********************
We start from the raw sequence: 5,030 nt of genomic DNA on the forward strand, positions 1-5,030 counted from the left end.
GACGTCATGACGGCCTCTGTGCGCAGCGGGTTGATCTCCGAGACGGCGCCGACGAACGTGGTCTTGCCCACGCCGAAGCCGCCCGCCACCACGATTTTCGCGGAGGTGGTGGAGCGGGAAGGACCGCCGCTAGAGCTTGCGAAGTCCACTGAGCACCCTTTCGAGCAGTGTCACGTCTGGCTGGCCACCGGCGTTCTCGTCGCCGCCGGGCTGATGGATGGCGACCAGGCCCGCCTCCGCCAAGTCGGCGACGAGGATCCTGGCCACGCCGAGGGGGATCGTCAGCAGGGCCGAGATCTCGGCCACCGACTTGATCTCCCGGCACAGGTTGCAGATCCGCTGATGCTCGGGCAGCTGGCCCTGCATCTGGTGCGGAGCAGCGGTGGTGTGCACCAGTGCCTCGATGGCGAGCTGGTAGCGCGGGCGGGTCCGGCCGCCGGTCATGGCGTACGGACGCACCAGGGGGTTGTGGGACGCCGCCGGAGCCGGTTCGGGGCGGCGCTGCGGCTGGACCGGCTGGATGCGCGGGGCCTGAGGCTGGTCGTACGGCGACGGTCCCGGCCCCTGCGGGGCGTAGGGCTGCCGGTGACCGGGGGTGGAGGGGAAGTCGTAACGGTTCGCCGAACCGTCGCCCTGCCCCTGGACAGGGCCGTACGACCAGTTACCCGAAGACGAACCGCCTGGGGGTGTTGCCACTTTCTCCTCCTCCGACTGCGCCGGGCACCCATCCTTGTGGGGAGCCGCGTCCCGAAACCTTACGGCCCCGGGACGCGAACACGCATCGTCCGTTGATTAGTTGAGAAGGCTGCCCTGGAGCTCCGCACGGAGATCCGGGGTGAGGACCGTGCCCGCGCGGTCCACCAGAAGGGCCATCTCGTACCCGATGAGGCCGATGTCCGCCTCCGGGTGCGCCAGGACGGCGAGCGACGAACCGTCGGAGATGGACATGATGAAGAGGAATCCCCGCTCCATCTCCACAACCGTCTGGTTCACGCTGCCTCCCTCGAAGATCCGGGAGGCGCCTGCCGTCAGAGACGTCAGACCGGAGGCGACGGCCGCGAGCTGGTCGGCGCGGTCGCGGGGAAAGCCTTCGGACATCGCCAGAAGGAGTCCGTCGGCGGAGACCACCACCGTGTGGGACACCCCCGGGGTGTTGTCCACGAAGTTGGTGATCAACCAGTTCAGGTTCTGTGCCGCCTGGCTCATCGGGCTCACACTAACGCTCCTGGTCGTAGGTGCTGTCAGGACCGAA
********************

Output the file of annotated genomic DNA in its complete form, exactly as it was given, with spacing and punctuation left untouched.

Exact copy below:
We start from the raw sequence: 5,030 nt of genomic DNA on the forward strand, positions 1-5,030 counted from the left end.
GACGTCATGACGGCCTCTGTGCGCAGCGGGTTGATCTCCGAGACGGCGCCGACGAACGTGGTCTTGCCCACGCCGAAGCCGCCCGCCACCACGATTTTCGCGGAGGTGGTGGAGCGGGAAGGACCGCCGCTAGAGCTTGCGAAGTCCACTGAGCACCCTTTCGAGCAGTGTCACGTCTGGCTGGCCACCGGCGTTCTCGTCGCCGCCGGGCTGATGGATGGCGACCAGGCCCGCCTCCGCCAAGTCGGCGACGAGGATCCTGGCCACGCCGAGGGGGATCGTCAGCAGGGCCGAGATCTCGGCCACCGACTTGATCTCCCGGCACAGGTTGCAGATCCGCTGATGCTCGGGCAGCTGGCCCTGCATCTGGTGCGGAGCAGCGGTGGTGTGCACCAGTGCCTCGATGGCGAGCTGGTAGCGCGGGCGGGTCCGGCCGCCGGTCATGGCGTACGGACGCACCAGGGGGTTGTGGGACGCCGCCGGAGCCGGTTCGGGGCGGCGCTGCGGCTGGACCGGCTGGATGCGCGGGGCCTGAGGCTGGTCGTACGGCGACGGTCCCGGCCCCTGCGGGGCGTAGGGCTGCCGGTGACCGGGGGTGGAGGGGAAGTCGTAACGGTTCGCCGAACCGTCGCCCTGCCCCTGGACAGGGCCGTACGACCAGTTACCCGAAGACGAACCGCCTGGGGGTGTTGCCACTTTCTCCTCCTCCGACTGCGCCGGGCACCCATCCTTGTGGGGAGCCGCGTCCCGAAACCTTACGGCCCCGGGACGCGAACACGCATCGTCCGTTGATTAGTTGAGAAGGCTGCCCTGGAGCTCCGCACGGAGATCCGGGGTGAGGACCGTGCCCGCGCGGTCCACCAGAAGGGCCATCTCGTACCCGATGAGGCCGATGTCCGCCTCCGGGTGCGCCAGGACGGCGAGCGACGAACCGTCGGAGATGGACATGATGAAGAGGAATCCCCGCTCCATCTCCACAACCGTCTGGTTCACGCTGCCTCCCTCGAAGATCCGGGAGGCGCCTGCCGTCAGAGACGTCAGACCGGAGGCGACGGCCGCGAGCTGGTCGGCGCGGTCGCGGGGAAAGCCTTCGGACATCGCCAGAAGGAGTCCGTCGGCGGAGACCACCACCGTGTGGGACACCCCCGGGGTGTTGTCCACGAAGTTGGTGATCAACCAGTTCAGGTTCTGTGCCGCCTGGCTCATCGGGCTCACACTAACGCTCCTGGTCGTAGGTGCTGTCAGGACCGAA